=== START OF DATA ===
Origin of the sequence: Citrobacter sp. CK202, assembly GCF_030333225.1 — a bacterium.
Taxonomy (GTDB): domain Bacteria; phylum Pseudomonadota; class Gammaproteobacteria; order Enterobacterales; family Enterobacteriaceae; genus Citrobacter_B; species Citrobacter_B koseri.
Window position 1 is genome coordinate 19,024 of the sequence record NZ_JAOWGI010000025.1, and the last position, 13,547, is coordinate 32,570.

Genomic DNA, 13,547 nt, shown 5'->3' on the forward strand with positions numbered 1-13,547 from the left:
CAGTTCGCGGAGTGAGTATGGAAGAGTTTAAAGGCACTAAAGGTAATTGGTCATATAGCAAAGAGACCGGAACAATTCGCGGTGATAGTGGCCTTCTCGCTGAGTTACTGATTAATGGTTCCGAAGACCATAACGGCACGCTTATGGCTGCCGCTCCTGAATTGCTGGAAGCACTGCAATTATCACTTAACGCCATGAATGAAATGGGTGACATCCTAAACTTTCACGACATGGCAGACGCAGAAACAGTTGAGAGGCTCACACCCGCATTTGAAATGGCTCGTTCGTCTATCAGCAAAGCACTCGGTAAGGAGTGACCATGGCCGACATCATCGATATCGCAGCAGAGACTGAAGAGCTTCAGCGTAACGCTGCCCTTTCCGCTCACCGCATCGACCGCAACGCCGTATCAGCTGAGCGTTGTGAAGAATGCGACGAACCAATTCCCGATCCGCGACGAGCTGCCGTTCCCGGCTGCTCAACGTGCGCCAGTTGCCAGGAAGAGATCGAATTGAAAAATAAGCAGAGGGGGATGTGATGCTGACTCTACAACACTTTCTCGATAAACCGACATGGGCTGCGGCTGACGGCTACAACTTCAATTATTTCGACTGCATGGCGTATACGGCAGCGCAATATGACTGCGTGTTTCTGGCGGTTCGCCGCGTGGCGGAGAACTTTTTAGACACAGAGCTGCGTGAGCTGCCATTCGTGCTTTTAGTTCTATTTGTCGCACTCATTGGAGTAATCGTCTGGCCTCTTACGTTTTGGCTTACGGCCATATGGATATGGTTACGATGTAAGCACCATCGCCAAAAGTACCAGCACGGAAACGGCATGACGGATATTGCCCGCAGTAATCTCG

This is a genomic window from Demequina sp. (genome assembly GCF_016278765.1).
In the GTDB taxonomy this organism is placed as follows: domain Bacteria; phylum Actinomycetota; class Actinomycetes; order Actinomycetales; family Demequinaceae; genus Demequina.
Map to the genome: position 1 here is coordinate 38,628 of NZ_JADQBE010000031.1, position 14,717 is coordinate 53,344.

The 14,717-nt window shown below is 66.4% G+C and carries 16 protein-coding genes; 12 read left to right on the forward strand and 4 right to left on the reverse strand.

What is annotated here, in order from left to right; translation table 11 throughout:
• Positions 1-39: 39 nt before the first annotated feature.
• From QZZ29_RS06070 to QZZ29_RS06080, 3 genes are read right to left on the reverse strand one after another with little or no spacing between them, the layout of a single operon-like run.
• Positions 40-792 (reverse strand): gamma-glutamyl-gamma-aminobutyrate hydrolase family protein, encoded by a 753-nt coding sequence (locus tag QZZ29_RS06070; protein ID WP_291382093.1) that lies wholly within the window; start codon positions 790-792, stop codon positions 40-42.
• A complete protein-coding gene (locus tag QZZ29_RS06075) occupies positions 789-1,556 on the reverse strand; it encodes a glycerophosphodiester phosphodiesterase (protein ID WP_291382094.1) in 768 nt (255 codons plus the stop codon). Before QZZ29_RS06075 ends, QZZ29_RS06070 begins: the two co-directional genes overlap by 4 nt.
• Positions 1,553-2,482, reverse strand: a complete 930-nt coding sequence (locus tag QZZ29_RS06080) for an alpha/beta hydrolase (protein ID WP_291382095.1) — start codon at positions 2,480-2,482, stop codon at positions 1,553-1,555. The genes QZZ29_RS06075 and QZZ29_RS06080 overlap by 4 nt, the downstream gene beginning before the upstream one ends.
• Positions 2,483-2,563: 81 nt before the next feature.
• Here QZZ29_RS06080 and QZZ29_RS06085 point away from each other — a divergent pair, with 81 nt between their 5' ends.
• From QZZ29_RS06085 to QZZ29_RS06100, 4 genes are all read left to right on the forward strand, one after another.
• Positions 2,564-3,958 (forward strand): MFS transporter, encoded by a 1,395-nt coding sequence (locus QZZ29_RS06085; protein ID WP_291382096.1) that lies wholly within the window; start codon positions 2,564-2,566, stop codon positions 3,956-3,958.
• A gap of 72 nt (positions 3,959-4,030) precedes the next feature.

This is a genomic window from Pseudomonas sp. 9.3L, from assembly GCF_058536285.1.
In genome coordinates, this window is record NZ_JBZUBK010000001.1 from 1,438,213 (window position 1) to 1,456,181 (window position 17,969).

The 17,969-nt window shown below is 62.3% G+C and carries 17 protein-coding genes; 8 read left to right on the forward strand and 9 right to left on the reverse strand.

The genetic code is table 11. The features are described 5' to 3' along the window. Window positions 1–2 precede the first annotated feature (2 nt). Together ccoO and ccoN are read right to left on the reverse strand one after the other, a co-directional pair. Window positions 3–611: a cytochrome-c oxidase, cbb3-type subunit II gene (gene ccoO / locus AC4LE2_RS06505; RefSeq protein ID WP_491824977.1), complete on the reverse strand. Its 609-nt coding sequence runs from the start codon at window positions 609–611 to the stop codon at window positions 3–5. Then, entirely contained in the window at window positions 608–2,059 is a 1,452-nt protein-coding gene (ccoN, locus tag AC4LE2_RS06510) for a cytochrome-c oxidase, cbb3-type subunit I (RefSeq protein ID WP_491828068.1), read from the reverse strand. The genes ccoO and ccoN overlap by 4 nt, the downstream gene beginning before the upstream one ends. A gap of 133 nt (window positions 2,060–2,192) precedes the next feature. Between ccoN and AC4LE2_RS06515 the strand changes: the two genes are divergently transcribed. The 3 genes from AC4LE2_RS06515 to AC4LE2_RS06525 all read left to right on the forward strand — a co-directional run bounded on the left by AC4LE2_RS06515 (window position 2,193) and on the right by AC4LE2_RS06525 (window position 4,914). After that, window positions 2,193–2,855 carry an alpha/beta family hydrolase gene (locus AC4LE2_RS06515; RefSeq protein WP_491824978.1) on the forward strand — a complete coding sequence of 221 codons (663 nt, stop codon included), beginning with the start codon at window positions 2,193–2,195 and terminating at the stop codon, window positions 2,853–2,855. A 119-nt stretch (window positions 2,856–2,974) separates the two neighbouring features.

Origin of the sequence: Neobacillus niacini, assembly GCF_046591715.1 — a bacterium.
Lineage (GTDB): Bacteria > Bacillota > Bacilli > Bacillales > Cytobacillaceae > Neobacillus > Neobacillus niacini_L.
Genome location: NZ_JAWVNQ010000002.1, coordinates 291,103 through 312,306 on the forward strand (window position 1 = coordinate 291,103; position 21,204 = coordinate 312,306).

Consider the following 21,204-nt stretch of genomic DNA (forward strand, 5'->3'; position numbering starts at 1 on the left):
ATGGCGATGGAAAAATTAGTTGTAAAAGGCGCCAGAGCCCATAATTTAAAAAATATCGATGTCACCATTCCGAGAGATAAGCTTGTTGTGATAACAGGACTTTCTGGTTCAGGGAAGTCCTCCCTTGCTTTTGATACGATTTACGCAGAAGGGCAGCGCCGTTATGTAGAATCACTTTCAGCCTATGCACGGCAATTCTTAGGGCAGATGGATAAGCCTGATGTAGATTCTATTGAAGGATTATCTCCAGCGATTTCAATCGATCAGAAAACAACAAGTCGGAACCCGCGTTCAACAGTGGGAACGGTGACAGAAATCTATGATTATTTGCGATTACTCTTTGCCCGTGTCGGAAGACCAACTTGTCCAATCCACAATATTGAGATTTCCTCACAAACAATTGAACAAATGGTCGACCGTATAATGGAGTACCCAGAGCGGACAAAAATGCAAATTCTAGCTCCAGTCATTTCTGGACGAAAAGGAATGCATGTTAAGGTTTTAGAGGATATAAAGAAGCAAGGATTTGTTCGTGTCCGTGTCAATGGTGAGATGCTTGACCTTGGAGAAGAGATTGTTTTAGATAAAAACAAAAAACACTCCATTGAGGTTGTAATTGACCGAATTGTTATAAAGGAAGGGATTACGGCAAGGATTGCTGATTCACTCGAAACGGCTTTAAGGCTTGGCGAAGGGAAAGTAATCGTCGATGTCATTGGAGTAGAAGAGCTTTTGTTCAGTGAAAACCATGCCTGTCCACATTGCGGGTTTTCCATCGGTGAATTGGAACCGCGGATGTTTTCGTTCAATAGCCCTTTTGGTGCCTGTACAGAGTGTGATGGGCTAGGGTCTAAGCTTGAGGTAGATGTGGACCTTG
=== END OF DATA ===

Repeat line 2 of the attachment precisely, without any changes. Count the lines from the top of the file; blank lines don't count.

Taxonomy (GTDB): domain Bacteria; phylum Pseudomonadota; class Gammaproteobacteria; order Enterobacterales; family Enterobacteriaceae; genus Citrobacter_B; species Citrobacter_B koseri.